26 May, Maha Harada

文字数 4,026文字

A Flower Blooms


With an elbow propped against the desk, Aoi thumbed through her smartphone, then casually shifted her gaze outside the window. The irises that had been planted in the tiny garden stuck out of the ground like lines of spears, cloaked in green, pointy leaves. The tips were faintly tinged with purple, hinting at their imminent bloom.
  Having started junior high school in the spring, Aoi had only gone to the entrance ceremony when, before she’d learned her classmates’ faces and names, school had to be closed. Since the need for remote learning wasn’t something anyone had anticipated, students were left with reading the textbook and doing printed exercises. Aoi found it to be a drag, but now that the emergency declaration was lifted and school was set to re-open next week, she dreaded going back.
  Her father had been continuing to go into the city for work. Yesterday he complained that the empty commuter trains would go back to being crowded as usual. Aoi’s mother, working from home, sat at the living-room table in the middle of an online meeting. No, as I said, as I said, that’s . . . , she ranted at the computer screen. Silently, Aoi opened the patio door and went out into the garden.
  

Have

these

flowers

always

been

here?

Aoi wondered, gazing down at the green javelins, when she heard her mother’s voice at her back.
  Something the matter?
  These flowers . . . have they always been here? Aoi asked, without turning around, and her mother answered, Oh, those are Japanese irises. Your grandfather bought and planted them because he said they come into bloom the month you were born.
  After being told something she never knew, suddenly Aoi took an interest in the green javelins. She came back with a pair of kitchen shears and snipped one budded stem near the base. She put the stem in a cup of water and set it on top of the table.
  Where did this come from? Aoi’s father, exhausted after returning on an overcrowded train, asked upon noticing the cup on the table. Aoi didn’t answer. She’s bored, said her mother with a chuckle.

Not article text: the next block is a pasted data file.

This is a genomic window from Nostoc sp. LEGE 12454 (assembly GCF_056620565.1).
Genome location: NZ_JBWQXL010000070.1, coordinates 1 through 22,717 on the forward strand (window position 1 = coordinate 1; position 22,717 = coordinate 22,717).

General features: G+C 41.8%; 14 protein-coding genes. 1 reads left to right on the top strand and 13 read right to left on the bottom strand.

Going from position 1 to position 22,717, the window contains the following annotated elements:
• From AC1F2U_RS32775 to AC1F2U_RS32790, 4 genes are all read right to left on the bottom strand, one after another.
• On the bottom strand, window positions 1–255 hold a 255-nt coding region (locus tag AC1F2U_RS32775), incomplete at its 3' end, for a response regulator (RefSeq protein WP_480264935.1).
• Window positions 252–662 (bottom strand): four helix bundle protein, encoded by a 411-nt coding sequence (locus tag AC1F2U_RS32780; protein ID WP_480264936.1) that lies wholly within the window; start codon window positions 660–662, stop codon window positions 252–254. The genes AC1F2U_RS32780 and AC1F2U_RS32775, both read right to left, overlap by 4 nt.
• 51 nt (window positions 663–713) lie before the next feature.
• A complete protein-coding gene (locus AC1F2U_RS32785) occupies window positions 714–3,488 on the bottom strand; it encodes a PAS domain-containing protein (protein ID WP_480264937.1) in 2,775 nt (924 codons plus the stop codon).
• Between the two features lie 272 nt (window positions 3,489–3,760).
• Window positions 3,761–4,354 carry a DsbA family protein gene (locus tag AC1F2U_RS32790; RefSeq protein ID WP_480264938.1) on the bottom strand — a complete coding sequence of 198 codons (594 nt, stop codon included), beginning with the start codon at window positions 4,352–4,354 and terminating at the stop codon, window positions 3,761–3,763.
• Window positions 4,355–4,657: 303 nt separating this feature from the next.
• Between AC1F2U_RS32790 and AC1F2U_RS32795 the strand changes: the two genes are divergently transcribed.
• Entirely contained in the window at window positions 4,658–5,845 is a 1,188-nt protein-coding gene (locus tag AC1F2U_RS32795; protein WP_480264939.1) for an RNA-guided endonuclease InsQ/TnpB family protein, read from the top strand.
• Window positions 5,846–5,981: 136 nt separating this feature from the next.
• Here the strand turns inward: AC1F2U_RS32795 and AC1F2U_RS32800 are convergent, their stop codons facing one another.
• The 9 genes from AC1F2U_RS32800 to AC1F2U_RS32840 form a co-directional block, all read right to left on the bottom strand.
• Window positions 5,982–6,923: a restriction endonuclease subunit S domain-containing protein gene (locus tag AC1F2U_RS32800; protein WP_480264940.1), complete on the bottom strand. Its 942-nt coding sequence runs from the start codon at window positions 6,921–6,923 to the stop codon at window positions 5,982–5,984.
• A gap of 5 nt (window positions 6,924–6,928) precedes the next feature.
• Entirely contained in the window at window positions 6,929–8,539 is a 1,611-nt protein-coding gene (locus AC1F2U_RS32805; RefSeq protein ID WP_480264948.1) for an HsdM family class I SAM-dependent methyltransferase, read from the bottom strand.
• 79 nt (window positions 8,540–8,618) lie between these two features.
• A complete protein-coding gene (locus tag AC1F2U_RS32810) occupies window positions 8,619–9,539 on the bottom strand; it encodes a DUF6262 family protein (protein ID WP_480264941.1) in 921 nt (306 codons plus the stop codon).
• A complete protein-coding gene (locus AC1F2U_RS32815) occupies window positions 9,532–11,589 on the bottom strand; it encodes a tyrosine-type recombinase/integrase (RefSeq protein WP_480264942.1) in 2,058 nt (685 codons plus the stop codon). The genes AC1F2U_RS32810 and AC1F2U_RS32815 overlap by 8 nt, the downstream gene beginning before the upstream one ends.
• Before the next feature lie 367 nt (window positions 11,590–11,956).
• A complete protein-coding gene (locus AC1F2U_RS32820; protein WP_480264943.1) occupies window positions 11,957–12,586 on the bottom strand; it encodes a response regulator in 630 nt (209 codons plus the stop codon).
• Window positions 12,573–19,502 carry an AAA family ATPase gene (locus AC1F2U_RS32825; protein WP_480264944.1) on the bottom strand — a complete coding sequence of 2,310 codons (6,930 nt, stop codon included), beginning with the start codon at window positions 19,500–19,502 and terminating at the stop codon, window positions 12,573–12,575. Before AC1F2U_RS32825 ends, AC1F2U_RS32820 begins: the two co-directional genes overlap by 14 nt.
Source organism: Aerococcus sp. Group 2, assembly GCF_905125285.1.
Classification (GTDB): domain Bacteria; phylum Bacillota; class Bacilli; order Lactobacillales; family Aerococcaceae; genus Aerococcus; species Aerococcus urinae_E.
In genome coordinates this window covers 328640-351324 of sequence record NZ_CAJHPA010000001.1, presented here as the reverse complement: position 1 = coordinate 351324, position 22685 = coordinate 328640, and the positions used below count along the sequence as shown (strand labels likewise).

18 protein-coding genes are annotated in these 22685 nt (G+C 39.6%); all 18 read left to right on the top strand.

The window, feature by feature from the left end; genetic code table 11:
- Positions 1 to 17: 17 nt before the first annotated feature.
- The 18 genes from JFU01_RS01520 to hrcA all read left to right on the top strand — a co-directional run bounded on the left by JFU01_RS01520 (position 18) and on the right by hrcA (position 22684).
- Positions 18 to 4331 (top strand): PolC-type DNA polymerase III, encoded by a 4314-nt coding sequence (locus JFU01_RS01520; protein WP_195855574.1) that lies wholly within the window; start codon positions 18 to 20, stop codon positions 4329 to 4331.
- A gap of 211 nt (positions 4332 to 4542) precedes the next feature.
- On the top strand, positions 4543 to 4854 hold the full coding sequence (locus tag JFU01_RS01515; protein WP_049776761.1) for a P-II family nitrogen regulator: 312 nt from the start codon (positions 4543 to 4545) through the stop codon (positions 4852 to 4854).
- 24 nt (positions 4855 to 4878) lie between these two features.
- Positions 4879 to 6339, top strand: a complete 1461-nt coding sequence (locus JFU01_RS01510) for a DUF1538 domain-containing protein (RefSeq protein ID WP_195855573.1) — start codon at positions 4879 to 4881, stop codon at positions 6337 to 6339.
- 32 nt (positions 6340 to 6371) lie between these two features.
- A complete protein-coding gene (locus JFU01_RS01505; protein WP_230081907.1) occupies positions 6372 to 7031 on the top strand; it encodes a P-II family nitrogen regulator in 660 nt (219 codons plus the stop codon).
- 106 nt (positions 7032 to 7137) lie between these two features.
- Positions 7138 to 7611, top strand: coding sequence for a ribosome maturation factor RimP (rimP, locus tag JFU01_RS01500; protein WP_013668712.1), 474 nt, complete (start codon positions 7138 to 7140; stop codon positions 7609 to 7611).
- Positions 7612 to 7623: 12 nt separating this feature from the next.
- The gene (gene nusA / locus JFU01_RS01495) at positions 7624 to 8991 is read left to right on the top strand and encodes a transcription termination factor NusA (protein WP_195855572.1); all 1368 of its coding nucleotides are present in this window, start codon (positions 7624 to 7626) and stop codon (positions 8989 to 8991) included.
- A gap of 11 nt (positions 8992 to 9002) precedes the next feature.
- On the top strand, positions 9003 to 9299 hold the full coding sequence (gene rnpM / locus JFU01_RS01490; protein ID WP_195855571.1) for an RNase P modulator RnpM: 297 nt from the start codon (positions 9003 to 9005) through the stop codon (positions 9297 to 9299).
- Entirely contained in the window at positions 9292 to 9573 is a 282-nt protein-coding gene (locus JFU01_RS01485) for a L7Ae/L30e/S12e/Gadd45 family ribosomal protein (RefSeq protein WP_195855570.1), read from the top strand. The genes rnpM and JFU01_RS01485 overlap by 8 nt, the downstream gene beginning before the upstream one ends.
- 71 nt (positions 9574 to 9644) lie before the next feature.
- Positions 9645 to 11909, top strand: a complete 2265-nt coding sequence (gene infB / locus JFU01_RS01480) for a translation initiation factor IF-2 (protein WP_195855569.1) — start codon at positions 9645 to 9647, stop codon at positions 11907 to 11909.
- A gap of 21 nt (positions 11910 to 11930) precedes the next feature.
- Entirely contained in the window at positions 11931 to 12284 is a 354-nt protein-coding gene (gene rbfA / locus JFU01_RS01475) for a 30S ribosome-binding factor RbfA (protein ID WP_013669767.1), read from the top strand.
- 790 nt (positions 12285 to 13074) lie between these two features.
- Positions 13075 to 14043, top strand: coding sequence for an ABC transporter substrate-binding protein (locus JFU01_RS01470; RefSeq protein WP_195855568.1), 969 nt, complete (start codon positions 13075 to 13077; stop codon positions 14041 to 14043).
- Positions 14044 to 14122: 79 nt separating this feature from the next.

Aoi ate her meals—breakfast, lunch, and dinner—in a staring match with the unbloomed bud. There on the table sat the flower, a single bud yet to bloom. That alone seemed to change the scenery of the dining table. Will it be today, or tomorrow? Aoi waited secretly for the flower to blossom. Gradually the bud grew more purple in hue, more swollen. But just as it looked like it might finally open, it seemed to give up. The tip of the flower was just beginning to peek out. Did it simply give out?
  I wonder if it’s dead.
  Aoi’s mother, who was at the kitchen counter washing dishes, heard her and answered, It’ll bloom, just wait.
  How can you be so sure? All it looks to me is dead.
  A flower requires the most energy when it blooms. It stores up energy, and then it opens. That’s just the power of nature, don’t worry.
  How do you know that? You’re not a flower.
  Her mother chuckled at Aoi’s question.
  Because I gave birth to you, that’s how. It’s probably just like that.
  The following week, Aoi’s life in junior high school began. That morning, the hard shell of a bud unfurled its petals. It wouldn’t be long before Aoi came home and discovered the fresh purple flower.


Translated by Takami Nieda/Arranged by TranNet KK

Maha Harada
Born in Tokyo, 1962. Made her debut in 2005 with Kafū o machiwabite (Waiting for good fortune), for which she won the Japan Love Story Grand Prize. Won the Yamamoto Shūgorō Prize in 2012 for

Rakuen

no

kanvasu

(Canvas of paradise), and the Nitta Jirō Literature Prize in 2017 for Rīchi sensei (The teacher Leach). Her other works include

Anmaku

no

Gerunika

(Guernica undercover),

Tayutaedomo

shizumazu

(It wavers but does not sink),

Utsukushiki

orokamonotachi

no

taburō

(A tableau of beautiful fools). Her most recent work is

Ano

e

no

mae

de

(In front of ‹that picture›).

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